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The Milton Friedman Choir sings about the only obligation of corporations, school choice, privatization and freedom a la Friedman (3 minute video). Very funny.
let markets rule us
states should not school us
now we’re free to choose
The song seems to leap from “corporations are amoral”, to “therefore we should support corporations”.
This might leads socialists to conclude that either Friedman is amoral, or that he acknowledged that government must control corporations in order to counteract their inherent amorality.
Perhaps this could be restated. For example,
“Corporations are not charities/But when they sell goods and services/In a free market/They achieve a moral purpose/By enriching shareholders/And customers”
Then add a verse about how government action is amoral, because it is based on violence and not on voluntary exchange.
And it could use a rousing chorus, perhaps repeating “Life liberty property”. Something like “Solidarity forever”, or “Glory glory hallelujah”.
Then, it could be an anthem for the ages.
I took notice of the same issue. The song is a good idea and needed, but it should flip the idea of being amoral on socialists – putting them on the defensive. Mention how amoral it is to tell someone what he or she can charge for the fruits of their labor. Maybe how amoral it is to prevent two groups from working together. Mesh that with the fact corporations are just people working together in order to sell people what they want and need. Take away the negativity associated about corporations before you start praising them for their efficiency.
Yet, it’s better than what I did – just observe. B^)
I did not take the “corporations are amoral” as a negative. “Amoral” does not mean “immoral”.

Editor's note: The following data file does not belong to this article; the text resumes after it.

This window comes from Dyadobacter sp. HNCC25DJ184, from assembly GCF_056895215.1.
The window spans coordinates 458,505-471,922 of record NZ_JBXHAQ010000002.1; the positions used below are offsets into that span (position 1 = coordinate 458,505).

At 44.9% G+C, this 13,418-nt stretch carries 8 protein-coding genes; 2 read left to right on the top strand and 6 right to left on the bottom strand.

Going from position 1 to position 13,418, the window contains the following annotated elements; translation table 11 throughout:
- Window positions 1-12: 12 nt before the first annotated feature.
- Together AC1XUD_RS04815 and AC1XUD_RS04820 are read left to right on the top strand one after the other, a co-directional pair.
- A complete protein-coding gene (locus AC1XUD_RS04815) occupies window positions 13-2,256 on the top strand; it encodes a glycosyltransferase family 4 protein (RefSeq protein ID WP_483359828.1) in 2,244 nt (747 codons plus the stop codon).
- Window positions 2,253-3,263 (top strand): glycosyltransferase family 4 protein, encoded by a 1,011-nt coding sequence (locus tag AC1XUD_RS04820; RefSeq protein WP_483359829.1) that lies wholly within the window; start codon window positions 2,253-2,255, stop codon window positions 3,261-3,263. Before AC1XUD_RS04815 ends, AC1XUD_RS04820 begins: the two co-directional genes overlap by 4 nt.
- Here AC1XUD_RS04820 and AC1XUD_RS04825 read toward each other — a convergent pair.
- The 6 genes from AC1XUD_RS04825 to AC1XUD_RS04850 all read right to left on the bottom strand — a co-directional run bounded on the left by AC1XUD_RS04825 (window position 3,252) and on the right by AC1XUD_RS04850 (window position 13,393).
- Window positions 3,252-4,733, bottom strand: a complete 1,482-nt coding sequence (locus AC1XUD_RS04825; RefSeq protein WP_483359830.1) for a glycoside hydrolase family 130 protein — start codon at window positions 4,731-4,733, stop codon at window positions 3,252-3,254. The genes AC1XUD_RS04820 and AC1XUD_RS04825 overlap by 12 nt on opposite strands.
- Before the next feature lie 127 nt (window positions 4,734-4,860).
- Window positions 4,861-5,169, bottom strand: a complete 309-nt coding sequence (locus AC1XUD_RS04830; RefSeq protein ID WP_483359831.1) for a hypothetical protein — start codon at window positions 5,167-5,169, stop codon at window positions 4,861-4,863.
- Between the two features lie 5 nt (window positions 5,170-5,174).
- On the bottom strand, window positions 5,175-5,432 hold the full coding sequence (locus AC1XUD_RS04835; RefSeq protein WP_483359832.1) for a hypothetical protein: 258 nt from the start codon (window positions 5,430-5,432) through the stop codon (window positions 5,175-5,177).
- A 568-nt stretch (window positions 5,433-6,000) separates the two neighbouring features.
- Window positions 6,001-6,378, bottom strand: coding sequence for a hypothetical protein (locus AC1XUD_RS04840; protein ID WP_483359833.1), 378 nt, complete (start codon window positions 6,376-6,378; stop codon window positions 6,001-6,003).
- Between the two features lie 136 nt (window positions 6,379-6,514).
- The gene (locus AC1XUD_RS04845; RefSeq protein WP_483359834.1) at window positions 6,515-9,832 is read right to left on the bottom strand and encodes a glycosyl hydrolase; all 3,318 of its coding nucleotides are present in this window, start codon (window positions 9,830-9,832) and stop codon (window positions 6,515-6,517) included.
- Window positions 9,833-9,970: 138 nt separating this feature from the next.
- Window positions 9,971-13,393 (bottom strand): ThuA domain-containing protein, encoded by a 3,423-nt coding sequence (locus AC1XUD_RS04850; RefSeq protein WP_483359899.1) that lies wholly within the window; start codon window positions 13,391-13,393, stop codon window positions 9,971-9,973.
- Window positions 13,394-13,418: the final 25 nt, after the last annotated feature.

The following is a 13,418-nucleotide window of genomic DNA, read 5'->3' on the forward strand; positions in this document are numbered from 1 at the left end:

Corporations don’t have morals, people do.
Corporations are agents that serve the interests of their shareholders. It is those people that have morals, or perhaps lack them.
But the corporation is not moral or immoral in and of itself. That is the point.
This: “Corporations are agents that serve the interests of their shareholders. It is those people that have morals, or perhaps lack them.”
In understanding “Corporations”, is what is often left out of the Texts, and off the Syllabi.
A similiar observation can be fashioned in re: “Markets”.
I don’t think that corporations are amoral. I think they’re immoral. The arguement goes … “The only purpose of a corporation is to make a profit for its owners. Hence, it has no moral direction.” I would argue that only being interested in profits and money is greed and greed is an ethical value, a very bad one. From that I would say that corprations are immoral. To say that corporations have no morality, it is the people that work for them that are moral entities, doesn’t hold. You can’t have a corporation without people. Why can’t a corporations morality be quantified as the sum of the morality of the people that work in it. Do you consider a bikie gang, or Amnesty International or the Yakuza to be amoral. I don’t.
I was confused by some of your comments.
“Mention how amoral it is to tell someone what he or she can charge for the fruits of their labor.”– Isn’t this what unions do? It gives individual workers a collective power so that there concerns can be heard and acted upon… workers by themselves have very little sway in most industries. I was under the impression that Friedman felt like unions were an unwanted distortion of the free market.
“Maybe how amoral it is to prevent two groups from working together. Mesh that with the fact corporations are just people working together in order to sell people what they want and need.”– I think working together is a bit of a stretch… most the people work FOR the company… A Worker’s Cooperative, where the workers each have equal share in the profits seems to be closer to what you are talking about… again, I thought this did not mesh with Friedman’s ideas.
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